In July, French market watchdog the AMF fined LVMH €8m (£6.76m) for failing to properly disclose its stake-building in rival Hermes before 2010.
LVMH said in a statement that while it would have been “entirely justified” in appealing the AMF fine, it had decided to bring a definitive end to the proceedings to avoid interference with “the sound management” of its stake, which stands at 23.1 per cent.
While not as high as the maximum €10m fine that could have been imposed, the AMF fine had come as a victory for Hermes – the 175-year-old maker of Birkin handbags – in a fight to punish LVMH for secretly building a stake.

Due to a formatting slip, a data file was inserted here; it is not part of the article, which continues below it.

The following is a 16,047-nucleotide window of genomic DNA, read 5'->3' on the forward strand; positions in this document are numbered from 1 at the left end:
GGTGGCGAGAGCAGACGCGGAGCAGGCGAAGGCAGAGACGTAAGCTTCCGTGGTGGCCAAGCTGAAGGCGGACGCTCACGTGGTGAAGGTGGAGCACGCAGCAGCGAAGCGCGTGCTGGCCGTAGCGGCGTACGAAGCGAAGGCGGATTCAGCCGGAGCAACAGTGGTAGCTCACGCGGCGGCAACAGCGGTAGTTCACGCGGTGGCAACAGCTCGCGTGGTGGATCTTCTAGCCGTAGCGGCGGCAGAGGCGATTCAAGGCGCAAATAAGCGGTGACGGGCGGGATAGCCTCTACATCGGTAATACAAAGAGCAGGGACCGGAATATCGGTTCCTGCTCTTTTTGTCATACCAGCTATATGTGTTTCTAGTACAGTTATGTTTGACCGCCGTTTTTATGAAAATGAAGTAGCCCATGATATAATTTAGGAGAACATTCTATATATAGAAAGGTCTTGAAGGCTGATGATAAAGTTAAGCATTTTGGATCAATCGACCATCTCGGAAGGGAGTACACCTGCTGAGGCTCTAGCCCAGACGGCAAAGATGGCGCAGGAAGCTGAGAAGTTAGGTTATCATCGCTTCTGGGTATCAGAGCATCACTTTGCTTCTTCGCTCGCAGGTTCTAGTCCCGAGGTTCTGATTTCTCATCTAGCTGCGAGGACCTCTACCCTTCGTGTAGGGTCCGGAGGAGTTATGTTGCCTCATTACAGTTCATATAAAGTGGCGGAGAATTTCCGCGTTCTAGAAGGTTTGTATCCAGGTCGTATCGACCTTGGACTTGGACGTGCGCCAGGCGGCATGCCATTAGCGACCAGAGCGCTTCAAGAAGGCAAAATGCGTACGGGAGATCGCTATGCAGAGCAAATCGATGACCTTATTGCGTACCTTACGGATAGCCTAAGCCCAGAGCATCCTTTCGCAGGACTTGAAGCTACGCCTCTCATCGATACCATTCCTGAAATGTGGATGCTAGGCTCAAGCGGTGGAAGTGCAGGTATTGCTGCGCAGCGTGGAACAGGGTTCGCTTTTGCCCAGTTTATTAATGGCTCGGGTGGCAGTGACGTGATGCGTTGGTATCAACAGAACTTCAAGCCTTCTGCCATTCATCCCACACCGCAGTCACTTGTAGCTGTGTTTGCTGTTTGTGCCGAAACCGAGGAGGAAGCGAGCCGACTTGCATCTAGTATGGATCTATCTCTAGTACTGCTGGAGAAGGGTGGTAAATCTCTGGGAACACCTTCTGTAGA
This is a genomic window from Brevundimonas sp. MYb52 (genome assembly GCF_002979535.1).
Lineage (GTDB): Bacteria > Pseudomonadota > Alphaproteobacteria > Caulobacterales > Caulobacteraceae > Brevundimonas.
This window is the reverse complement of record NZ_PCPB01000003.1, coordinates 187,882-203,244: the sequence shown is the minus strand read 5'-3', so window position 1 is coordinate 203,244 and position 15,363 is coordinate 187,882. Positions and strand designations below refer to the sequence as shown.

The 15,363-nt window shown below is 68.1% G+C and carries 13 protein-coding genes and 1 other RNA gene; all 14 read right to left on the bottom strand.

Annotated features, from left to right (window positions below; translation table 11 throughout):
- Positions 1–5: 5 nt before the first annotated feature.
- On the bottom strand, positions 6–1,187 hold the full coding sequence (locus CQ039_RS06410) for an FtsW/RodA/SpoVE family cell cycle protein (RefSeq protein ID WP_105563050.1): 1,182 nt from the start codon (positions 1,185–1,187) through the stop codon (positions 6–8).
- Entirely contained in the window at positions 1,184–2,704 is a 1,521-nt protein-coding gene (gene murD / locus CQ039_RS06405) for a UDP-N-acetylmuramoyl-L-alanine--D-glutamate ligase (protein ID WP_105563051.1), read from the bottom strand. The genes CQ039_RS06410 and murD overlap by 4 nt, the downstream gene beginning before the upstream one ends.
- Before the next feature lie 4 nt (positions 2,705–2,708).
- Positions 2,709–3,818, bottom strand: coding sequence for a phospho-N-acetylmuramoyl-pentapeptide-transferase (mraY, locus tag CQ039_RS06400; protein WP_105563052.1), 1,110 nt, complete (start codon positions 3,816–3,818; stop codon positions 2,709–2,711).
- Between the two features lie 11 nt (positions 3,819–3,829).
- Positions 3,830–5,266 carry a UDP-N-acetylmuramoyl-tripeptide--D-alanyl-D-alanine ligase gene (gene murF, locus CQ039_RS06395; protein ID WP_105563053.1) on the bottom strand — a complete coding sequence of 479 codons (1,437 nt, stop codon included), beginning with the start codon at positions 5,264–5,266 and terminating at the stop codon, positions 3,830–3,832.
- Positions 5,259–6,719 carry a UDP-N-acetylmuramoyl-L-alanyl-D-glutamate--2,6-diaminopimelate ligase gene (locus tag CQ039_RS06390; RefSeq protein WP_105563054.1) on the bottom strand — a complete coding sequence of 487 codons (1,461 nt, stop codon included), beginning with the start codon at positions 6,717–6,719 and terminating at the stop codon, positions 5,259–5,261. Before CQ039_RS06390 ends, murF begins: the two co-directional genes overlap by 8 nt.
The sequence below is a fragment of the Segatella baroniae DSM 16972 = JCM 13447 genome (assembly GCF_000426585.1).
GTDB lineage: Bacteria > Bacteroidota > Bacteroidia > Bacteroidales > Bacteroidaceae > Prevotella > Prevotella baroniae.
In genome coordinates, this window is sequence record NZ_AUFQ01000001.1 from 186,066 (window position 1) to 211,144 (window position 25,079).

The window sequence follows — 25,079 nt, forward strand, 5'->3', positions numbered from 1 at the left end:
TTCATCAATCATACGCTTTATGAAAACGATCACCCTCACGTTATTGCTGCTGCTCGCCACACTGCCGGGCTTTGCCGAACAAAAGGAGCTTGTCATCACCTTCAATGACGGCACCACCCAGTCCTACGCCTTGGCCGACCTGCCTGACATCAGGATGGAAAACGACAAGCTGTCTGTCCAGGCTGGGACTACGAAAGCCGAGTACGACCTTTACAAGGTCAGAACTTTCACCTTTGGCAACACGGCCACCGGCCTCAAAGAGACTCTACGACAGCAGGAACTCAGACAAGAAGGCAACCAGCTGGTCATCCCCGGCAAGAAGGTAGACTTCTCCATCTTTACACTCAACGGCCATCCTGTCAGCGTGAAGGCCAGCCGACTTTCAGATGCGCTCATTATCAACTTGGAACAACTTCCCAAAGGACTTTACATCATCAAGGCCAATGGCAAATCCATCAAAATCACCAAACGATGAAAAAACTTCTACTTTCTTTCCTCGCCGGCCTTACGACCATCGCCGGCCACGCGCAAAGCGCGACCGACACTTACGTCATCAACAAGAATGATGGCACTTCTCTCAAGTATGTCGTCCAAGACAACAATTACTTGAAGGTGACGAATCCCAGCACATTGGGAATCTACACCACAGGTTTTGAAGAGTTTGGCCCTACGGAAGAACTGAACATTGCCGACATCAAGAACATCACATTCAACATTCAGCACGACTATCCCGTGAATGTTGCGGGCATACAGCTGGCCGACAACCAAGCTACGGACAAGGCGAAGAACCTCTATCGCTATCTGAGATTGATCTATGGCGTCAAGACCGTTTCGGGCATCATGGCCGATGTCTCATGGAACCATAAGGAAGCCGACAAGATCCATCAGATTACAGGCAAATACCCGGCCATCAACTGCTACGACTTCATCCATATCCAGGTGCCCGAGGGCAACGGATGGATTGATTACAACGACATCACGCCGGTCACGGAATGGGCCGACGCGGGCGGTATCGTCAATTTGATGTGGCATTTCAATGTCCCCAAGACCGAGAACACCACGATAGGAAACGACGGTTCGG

The AMF’s enforcement committee had notably condemned the “unusual” way LVMH had amassed shares, buying equity swaps with a number of banks to avoid disclosure requirements and using foreign subsidiaries that were not listed as consolidated units.
LVMH stressed that throughout its proceedings, the AMF “expressly confirmed that in acquiring its equity stake in Hermes, LVMH never breached regulations regarding ownership thresholds or engaged in insider trading or market manipulation.”